It’s the number one gripe of Australian restaurateurs. Now new technologies are helping put an end to it, writes Tracey Hordern
No-shows can be costly and annoying, so how do you deal with this issue without putting off potential diners? And what are the best systems now available when it comes to managing your bookings and minimising no-shows?
If you think about it, when you book a ticket to see a show, concert or sporting event, you expect to pay up front. And if you don’t show up, it’s not going to impact the bottom line of the producers; in fact, they may even re-sell your seat.
Yet, just like any show, for a fine-dining restaurant the costs start adding up long before the diner is seated at the table. Add to that ever-tightening margins, and no-shows can have a dramatic impact on your profits.
It’s little wonder, then, that research from Ipsos, a popular point-of-sale solution for the hospitality industry, revealed that 33 per cent of respondents said their number one beef was no-shows and diners showing up excessively late for bookings, hurting both the restaurateurs’ sensibilities and bottom lines.
But, as they say, there’s now an app (or 10!) for that. There are now myriad in-house and online systems that will allow restaurateurs to implement the best policy for a particular venue. Restaurateurs are increasingly setting bespoke no-show policies and working with online booking agencies and implementing in-house solutions.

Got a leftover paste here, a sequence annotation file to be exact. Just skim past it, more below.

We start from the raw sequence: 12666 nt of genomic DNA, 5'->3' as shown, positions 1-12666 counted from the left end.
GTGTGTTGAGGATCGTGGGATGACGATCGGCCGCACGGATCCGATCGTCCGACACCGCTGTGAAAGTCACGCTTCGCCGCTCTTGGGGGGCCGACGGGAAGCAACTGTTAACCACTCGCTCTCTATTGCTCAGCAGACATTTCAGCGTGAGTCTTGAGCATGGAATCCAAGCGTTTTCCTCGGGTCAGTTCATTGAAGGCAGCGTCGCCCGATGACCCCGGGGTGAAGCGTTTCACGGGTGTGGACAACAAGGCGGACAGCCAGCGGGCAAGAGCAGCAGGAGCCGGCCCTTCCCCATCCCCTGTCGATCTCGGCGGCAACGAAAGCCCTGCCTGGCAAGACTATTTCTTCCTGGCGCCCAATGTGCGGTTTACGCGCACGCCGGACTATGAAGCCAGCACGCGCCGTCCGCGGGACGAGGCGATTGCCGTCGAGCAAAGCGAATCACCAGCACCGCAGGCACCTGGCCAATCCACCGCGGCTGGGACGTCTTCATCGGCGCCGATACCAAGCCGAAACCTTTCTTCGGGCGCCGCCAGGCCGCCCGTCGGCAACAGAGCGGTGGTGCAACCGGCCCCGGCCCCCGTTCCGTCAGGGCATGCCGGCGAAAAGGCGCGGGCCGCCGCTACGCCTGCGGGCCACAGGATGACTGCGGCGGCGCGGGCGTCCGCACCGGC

Acquired by Tripadvisor in 2015, Dimmi is Australia’s largest online booking service. It was acquired by Tripadvisor in 2015 and now manages more than one million Australian restaurant bookings a year. Research conducted by Dimmi last year revealed no-shows are hovering around four per cent Australia-wide.
According to Dimmi’s research, the culinary culprits are unsurprisingly most likely to occur in restaurants in the inner-city postcodes of Sydney and Melbourne where competition is fiercest. These postcodes were followed by another densely populated region, Queensland’s Gold Coast. Interestingly, the gender split of no-shows is 54 per cent female and 46 per cent male.
The Office of Fair Trading states an Australian business is within its rights to charge a cancellation or no-show fee for appointments—so long as this policy has been communicated to the customer before making the booking.
There are now a variety of broad policies that restaurateurs could put in place to minimise no-shows, including foregoing bookings entirely. However, this policy would most likely only be a viable solution for those restaurants that are located in highly populated areas that provide ample walk-in patrons.
Another alternative is to ask patrons for payment upfront. However, this option only applies to restaurants that offer set-price menus, although it could work for the many restaurants that now offer set menus for special occasions such as Valentines Day or Mothers Day.
Another option is to ask for a deposit upfront, like most of the hotel industry now does.
Finally, restaurateurs could communicate and confirm bookings with diners in an “old-school” style, with an in-house system of personal phone calls. However, it is now increasingly popular and far easier to streamline your bookings with online systems, such as Dimmi and OpenTable.